Earlier in the week we were in central Scotland carrying out the first of a series of bird surveys. The 2:30 am alarm call to get there for a reasonable time was the tricky bit of the morning, because the site was quite interesting, particularly for breeding warblers.
I have never seen, actually that should have been heard or recorded, as many Grasshopper Warblers at a site before and we had 15 'reeling' birds! Even more prolific was Willow Warbler with 25 singing males! Other warblers included seven singing Whitethroats, three singing Goldcrests, two singing Blackcaps and a singing Garden Warbler.
Best of the rest included eight Skylarks, three Reed Buntings, three Lesser Redpolls, seven Coal Tits, two Siskins, a Song Thrush, two Buzzards, a Raven, a Kestrel, a Wheatear and a Tree Pipit.
At the end of the week I was at one of my plantation woodland survey sites in north Cumbria. Again warblers were a feature of the morning with five Willow Warblers and five Blackcaps. I won't trouble you with the rest of what I saw, but instead take you north of the border again to the Solway shore between Gretna and Eastriggs to my 'patch'. I spoke to Gail in the 'sooth' who told me it was raining in Lancs, but on the Solway I was birding under full cloud cover, granted, but at least it was dry!
Just in front of where I park there was five Whimbrels, one of my favourite waders, feeding on the muddy shore. Even though it was cloudy, looking south, any photos I attempted were hideously over-exposed. Joining the Whimbrels was a cracking summer plumaged Black-tailed Godwit, two Curlews, 16 Oystercatchers, 36 Ringed Plovers and 30 Dunlins in various stages of 'dress'!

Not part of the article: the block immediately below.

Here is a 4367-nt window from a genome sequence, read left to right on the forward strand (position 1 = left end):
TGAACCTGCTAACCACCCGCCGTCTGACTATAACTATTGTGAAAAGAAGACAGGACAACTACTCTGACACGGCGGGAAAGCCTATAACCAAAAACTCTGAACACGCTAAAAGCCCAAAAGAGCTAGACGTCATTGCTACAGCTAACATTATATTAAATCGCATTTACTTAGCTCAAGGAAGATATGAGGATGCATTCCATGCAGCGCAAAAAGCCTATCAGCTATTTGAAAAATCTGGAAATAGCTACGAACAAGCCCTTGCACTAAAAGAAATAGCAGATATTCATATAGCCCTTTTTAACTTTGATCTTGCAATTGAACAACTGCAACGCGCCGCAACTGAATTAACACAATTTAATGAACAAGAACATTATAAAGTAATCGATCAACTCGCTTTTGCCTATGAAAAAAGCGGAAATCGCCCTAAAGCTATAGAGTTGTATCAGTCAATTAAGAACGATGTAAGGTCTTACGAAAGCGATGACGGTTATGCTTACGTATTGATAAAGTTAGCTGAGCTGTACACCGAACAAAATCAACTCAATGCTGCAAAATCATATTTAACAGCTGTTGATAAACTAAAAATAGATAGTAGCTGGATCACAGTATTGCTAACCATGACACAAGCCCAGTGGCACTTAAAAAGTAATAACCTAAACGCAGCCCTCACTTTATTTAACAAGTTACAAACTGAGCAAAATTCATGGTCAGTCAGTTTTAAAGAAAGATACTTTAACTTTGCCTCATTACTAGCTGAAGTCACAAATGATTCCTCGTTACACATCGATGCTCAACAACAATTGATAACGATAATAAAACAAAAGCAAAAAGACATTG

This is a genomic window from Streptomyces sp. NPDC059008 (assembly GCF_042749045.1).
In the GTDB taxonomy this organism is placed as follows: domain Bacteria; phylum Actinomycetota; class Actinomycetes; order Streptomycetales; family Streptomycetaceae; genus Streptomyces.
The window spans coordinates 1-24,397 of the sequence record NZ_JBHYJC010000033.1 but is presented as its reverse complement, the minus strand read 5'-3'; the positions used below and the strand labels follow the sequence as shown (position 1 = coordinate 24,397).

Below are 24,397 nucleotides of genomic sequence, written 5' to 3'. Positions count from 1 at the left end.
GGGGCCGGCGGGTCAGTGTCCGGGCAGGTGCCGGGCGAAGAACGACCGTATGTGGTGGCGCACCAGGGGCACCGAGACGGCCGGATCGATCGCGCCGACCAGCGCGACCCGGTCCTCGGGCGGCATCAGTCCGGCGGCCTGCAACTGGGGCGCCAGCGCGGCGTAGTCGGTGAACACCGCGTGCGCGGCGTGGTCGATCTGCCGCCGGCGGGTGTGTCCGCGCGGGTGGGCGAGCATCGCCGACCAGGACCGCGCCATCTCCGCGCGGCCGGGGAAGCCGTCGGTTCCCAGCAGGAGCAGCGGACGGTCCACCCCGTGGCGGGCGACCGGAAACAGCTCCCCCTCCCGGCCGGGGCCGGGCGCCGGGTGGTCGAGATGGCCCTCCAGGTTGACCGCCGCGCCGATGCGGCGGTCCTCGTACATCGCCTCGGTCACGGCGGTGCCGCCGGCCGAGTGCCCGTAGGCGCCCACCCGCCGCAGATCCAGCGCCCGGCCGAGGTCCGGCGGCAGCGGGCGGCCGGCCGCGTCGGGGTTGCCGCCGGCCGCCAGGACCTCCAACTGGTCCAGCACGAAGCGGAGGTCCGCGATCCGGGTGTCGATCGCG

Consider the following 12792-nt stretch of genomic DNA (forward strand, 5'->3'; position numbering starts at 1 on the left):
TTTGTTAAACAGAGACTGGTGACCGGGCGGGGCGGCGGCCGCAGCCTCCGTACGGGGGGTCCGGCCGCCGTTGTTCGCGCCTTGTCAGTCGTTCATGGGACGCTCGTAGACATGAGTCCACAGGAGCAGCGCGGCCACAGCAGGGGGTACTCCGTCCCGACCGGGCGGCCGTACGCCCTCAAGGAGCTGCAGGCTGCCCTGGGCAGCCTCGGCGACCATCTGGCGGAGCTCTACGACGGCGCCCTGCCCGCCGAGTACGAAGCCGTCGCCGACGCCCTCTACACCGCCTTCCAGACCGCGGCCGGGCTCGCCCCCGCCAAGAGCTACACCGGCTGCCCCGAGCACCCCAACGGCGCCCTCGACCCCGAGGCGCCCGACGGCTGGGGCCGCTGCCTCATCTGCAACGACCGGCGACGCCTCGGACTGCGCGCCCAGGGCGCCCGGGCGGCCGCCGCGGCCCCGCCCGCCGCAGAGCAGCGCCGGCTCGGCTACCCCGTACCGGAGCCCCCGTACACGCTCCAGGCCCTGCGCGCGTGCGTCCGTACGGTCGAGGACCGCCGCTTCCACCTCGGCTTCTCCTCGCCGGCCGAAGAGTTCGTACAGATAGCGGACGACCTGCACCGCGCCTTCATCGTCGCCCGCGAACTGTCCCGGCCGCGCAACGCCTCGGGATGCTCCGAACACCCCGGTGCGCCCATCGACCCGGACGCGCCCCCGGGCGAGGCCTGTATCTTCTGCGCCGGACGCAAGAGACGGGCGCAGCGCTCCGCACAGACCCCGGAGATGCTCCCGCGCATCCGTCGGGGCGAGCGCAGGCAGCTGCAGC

In the scrub alongside the estuary, and the grassland inland of the scrub, a number of warblers were singing away including twelve Willow Warblers, two Blackcaps, ten Whitethroats, two Grasshopper Warblers and two Sedge Warblers. When I first heard the Sedge Warblers I was a little surprised as the habitat wasn't quite right, but then I noticed they were singing in two small patches of reeds. It's amazing how birds find even small patches of habitat that are suitable.
Out on the river was a Whooper Swan that was swimming up and down, and feeding fairly actively. At one stage it was loosely associating itself with a group of six Mute Swans, but most of the time it was on its own. Given the fairly late date for a Whooper Swan, and the fact that it was on its own, I did wonder whether it was perhaps injured. However, later in the morning I saw it take off and head further downstream!
Other widlfowl on the estuary included 46 Shelducks, two pairs of Gadwall, two pairs of Mallards, a female Goosander and four Red-breasted Mergansers that flew upstream.
Four Little Egrets also fed in the shallows and I never get tired of watching these small, white herons, as they run and stop, dart and turn, all in the pursuit of food!
Some of the flowers/blossoms were looking particularly resplendent and personally I don't think you can beat a white flower against the green of the plant, like the Garlic Mustard and Hawthorn blossom below.
Garlic Mustard (above) & Hawthorn (below)
It was soon time to head south again and plan what to do over the three day weekend. I'll be sure to let you know!